Introduction to the Special Section on Bisexual Health: Can You See Us Now?
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Despite comprising the largest proportion of the “lesbian, gay, and bisexual” population, research focusing on the unique health concerns and needs of bisexual individuals is relatively scarce. While health disparities are increasingly well documented among lesbian, gay, bisexual, and transgender individuals relative to their heterosexual and cisgender counterparts, gaps remain in our basic understanding of how health status, behaviors, and outcomes vary within these groups, especially bisexual individuals. The lack of specified research on bisexual health is even more curious given that, when separated from both heterosexual and gay/lesbian individuals, bisexual individuals consistently report higher rates of a wide range of negative health outcomes, including mood and anxiety disorders, substance use, suicidality, as well as disparities related to healthcare access and utilization. Indeed, in scientific research, mass media, and in public health interventions, bisexual individuals remain relatively invisible. This Special Section represents an effort to shed light on a new generation of quantitative, qualitative, and mixed methods research studies that examine health-related concerns, outcomes, and intervention opportunities specifically among diverse samples of bisexual individuals from a variety of social and cultural contexts. The research herein focuses on intersections of multiple identities, the development of new measures, the use of large national data sets, and diverse groups of self-identified bisexual men (who tend to be least visible in health research). Findings from these studies will significantly advance our knowledge of factors associated with health disparities, as well as health and well-being more generally, among bisexual individuals and will help to inform directions for future health promotion research and intervention efforts.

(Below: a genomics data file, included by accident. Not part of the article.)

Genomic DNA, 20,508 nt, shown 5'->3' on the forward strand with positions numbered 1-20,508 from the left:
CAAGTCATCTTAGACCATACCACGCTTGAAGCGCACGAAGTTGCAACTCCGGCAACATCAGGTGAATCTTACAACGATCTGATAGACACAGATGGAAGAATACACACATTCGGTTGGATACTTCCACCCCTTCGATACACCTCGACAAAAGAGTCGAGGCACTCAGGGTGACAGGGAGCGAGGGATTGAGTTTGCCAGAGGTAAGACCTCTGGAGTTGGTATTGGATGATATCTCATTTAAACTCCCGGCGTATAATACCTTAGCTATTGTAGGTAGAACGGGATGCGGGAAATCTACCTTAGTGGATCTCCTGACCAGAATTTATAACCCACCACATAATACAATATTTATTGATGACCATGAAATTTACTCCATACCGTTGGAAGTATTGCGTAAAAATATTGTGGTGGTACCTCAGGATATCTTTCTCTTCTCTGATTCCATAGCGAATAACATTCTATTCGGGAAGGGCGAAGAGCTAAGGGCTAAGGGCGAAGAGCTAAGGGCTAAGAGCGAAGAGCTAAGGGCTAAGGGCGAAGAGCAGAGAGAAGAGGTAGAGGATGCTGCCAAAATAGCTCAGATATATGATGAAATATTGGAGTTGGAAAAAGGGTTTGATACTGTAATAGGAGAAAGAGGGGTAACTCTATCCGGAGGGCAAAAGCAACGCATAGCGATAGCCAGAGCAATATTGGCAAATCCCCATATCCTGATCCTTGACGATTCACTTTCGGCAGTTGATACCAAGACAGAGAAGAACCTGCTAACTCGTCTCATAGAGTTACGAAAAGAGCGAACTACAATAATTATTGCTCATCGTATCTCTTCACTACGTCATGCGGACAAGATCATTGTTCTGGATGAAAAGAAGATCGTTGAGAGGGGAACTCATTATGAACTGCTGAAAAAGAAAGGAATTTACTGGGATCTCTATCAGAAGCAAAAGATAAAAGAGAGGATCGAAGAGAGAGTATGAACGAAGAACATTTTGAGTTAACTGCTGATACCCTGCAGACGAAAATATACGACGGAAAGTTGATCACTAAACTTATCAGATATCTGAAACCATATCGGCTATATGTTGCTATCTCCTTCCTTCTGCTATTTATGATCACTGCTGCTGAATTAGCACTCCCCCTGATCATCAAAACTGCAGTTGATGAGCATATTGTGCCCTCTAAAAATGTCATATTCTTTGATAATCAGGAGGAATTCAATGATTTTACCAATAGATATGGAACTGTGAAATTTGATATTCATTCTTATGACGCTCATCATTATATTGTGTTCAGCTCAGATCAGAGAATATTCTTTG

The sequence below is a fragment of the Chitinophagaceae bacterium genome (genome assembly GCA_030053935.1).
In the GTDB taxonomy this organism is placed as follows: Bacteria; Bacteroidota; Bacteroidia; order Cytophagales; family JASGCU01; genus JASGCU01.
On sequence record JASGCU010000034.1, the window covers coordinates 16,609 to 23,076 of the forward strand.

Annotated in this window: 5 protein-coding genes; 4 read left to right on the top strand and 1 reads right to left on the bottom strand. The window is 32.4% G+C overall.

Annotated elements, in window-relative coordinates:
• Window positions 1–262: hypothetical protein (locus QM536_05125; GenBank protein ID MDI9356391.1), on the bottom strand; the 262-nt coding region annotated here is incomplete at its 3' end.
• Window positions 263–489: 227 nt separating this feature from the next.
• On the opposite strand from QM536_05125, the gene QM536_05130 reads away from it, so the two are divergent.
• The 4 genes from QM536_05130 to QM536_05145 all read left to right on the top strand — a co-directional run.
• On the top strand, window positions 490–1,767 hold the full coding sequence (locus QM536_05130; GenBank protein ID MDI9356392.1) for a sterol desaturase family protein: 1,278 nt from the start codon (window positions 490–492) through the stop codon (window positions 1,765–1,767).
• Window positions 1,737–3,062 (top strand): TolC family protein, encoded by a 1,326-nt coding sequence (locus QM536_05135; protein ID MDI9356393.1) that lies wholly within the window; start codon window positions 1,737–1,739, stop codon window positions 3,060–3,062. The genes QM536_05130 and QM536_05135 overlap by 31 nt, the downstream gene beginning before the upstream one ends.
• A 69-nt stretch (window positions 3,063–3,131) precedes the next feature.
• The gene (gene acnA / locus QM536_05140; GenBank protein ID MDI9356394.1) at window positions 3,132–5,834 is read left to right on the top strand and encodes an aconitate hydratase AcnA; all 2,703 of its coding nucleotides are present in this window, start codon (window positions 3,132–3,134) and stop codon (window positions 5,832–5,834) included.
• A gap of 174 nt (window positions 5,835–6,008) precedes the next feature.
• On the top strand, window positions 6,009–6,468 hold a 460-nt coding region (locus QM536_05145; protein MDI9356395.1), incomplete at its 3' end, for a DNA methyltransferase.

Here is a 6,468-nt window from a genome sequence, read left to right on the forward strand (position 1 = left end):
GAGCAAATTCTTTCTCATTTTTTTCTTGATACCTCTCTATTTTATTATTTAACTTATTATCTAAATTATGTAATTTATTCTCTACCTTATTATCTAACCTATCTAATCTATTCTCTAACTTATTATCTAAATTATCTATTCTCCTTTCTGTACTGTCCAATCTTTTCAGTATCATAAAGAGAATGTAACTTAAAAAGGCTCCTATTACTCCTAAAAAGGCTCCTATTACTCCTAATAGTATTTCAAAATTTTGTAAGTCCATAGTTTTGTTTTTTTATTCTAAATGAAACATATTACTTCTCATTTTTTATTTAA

KeywordsBisexuality Bisexual health Sexual orientation Sexual identity LGBT Sexual and gender minority (SGM)
We would like to express our deepest appreciation to the journal Editor, Dr. Kenneth J. Zucker, for his wisdom and guidance throughout the guest editing process. Indeed, this endeavor could not have happened without his support and the platform of Archives of Sexual Behavior to propel this line of inquiry forward into the next generation of bisexual health research studies. Lastly, we would like to acknowledge (once more) the fundamental role that Dr. Judith Bradford, and our colleagues from the Bisexual Research Collaborative on Health (BiRCH), played in bringing us together.
During the writing of this manuscript, Drs. Bostwick and Dodge were supported by the National Institute on Minority Health and Health Disparities Grant R21 MD012319 (Wendy Bostwick/Brian Dodge, Co-Principal Investigator). The content is solely the responsibility of the authors and does not necessarily represent the official views of the National Institutes of Health.
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